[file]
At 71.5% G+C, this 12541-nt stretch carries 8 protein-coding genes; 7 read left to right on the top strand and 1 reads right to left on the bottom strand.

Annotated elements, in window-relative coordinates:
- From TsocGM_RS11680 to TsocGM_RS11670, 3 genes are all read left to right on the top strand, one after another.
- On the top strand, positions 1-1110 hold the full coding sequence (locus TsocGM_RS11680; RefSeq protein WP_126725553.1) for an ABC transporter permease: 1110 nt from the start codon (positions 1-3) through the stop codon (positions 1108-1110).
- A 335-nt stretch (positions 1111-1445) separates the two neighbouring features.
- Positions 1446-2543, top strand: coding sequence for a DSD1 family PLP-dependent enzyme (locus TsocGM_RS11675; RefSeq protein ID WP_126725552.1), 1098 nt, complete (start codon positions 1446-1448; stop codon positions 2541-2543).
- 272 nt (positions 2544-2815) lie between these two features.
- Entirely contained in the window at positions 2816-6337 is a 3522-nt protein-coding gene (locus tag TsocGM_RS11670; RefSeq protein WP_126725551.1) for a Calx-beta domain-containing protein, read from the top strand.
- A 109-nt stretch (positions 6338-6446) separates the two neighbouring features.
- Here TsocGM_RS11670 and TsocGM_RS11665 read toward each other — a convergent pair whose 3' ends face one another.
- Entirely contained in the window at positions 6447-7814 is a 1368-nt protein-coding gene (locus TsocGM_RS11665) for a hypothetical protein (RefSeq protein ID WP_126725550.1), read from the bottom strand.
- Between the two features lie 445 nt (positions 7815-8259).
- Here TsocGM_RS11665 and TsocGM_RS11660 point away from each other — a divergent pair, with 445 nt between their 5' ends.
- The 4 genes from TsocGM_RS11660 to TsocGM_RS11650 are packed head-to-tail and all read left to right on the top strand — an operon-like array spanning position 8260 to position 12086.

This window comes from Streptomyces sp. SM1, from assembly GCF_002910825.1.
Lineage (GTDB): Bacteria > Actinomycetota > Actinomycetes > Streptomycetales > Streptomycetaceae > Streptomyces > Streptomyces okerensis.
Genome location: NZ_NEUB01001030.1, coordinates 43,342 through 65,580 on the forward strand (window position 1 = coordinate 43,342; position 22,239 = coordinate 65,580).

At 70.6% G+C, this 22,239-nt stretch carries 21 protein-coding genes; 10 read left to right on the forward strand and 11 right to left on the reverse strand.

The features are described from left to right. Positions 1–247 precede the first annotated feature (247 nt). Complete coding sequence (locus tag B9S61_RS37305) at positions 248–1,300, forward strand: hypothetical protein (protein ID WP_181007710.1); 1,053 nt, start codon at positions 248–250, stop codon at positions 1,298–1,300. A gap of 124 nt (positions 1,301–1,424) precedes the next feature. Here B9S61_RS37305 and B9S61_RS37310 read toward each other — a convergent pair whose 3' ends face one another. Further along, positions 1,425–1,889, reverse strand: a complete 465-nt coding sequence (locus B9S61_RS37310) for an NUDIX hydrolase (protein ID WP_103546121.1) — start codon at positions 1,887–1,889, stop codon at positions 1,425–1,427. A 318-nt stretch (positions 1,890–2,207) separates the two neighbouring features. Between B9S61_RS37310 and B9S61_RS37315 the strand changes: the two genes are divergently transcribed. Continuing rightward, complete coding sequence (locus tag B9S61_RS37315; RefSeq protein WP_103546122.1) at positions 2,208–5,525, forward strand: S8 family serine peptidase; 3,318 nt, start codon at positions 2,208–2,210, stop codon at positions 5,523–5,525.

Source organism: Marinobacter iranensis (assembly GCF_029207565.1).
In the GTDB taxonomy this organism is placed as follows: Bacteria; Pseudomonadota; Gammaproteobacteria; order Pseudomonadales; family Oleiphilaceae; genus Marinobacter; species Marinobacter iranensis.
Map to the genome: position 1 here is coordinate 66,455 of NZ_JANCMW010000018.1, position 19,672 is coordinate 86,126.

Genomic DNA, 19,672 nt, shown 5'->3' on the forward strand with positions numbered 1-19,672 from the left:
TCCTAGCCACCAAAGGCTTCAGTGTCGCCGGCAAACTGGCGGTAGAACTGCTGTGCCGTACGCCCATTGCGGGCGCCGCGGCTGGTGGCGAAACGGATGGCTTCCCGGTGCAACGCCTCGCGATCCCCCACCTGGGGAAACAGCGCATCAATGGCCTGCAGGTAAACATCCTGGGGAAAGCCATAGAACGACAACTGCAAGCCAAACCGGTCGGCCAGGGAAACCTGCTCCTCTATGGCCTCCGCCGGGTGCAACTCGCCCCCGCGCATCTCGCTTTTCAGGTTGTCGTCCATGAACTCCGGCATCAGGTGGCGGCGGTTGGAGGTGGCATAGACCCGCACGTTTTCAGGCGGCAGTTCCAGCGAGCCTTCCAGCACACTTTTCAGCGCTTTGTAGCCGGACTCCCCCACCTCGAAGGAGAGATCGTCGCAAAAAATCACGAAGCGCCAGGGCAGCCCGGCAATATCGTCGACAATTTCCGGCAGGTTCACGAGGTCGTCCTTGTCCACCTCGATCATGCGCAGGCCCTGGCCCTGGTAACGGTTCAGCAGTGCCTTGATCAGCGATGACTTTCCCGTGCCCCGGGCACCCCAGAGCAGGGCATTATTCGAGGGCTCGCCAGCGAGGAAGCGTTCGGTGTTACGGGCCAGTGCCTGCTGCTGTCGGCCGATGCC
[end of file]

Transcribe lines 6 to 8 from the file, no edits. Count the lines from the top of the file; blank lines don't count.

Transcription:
- Positions 1446-2543, top strand: coding sequence for a DSD1 family PLP-dependent enzyme (locus TsocGM_RS11675; RefSeq protein ID WP_126725552.1), 1098 nt, complete (start codon positions 1446-1448; stop codon positions 2541-2543).
- 272 nt (positions 2544-2815) lie between these two features.
- Entirely contained in the window at positions 2816-6337 is a 3522-nt protein-coding gene (locus tag TsocGM_RS11670; RefSeq protein WP_126725551.1) for a Calx-beta domain-containing protein, read from the top strand.